One year ago this week our associate editor, R. L. Whiteside, closed the door on his earthly labors. How sorely he is missed! We honor his memory, and shall be ever grateful for the influence he had on so many of us younger ones who are seeking, however feebly, to serve that same Lord whom he served with such valor and success. We shall not soon see his like again.


The showing of sacred relics is, and for centuries has been, one of the most lucrative sources of income for Catholic churches. In his recent declaration of the "Doctrine of the Assumption" (i.e. that Mary ascended bodily into heaven) the Pope jerked the rug out from under the feet of a large number of his clerical dignitaries in Europe. No doubt a painful (though inaudible) howl must have gone up from those churches over there which have for many years been exhibiting various parts of Mary's body—bones, teeth, hair, even a vial of milk from her breast! We wonder what has become of these gruesome relics now?

Henry VIII.

In 1531, while Henry VIII was still giving allegiance to the Vatican, a plague broke out in England. Hoping to stay the destruction, Henry paid an exorbitant price for some sacred relics, among them being "a tear which our Lord shed over Lazarus, preserved by an angel who gave it in a phial to Mary Magdalene," and "a phial of the sweat shed by St. Michael when he contended with Satan over the body of Moses." Yes, you do hear strange things about the Catholics—and nearly all of them are true, too!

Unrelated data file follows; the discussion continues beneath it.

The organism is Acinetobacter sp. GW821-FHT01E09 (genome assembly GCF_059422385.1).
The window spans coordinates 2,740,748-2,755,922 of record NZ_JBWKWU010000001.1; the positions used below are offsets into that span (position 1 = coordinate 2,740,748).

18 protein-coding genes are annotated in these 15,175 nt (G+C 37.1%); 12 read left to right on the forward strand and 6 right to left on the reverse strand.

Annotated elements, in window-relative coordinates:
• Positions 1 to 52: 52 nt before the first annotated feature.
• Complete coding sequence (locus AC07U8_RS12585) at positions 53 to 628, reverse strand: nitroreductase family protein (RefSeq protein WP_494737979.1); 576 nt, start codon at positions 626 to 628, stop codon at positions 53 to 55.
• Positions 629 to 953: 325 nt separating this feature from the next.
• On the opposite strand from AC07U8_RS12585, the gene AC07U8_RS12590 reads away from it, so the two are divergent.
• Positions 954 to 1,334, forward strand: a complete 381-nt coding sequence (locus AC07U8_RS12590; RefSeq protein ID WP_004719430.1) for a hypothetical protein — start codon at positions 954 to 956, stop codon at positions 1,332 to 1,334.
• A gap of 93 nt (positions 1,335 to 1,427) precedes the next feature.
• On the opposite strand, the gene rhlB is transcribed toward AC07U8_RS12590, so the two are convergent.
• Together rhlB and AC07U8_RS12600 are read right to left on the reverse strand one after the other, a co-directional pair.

"Green Apple Theory"

For years the atheistic evolutionists held to what was called the "green apple theory" of sin, i.e.: "sin" is only the imperfection and lack of development in an emerging, growing, developing humanity. The race is like a green apple; it will ripen into perfection if given enough time. We see where Ernest Beam has adopted and adapted this out-worn sophism in his own present crusade to destroy the lines that have been drawn against the heresies of digression. He believes that some (the digressives) have "matured" spiritually beyond some others. And he points out varying degrees of maturity among the non-instrument brethren—all the way from the one-cupping bread pinchers of New Mexico to the broad liberalism and institutionalism of certain middle Tennessee brethren, and the Pullias-Pepperdine attitude of California. Well, we think brother Beam is off the beam; the apple is not green, it is over-ripe: so ripe, in fact, that it is rotten—and wormy.


A Roman Catholic Church in Stourbridge, Worcestershire, England, has hit the jackpot with a new idea for raising money. It is even better than bingo, the traditional gambling game by which so many Catholic churches are supported. But the priests in Stourbridge have gilded the lily; they have secured the help of some kindly bookies and handicappers (in their own congregation) and are now putting out a regular racing tip sheet. The sheet goes only to their own club which they call the "Church Development Society." At last count they had some five thousand Catholics who were paying regular fees for the service: It helps them to place their bets on the horses with a better chance of winning.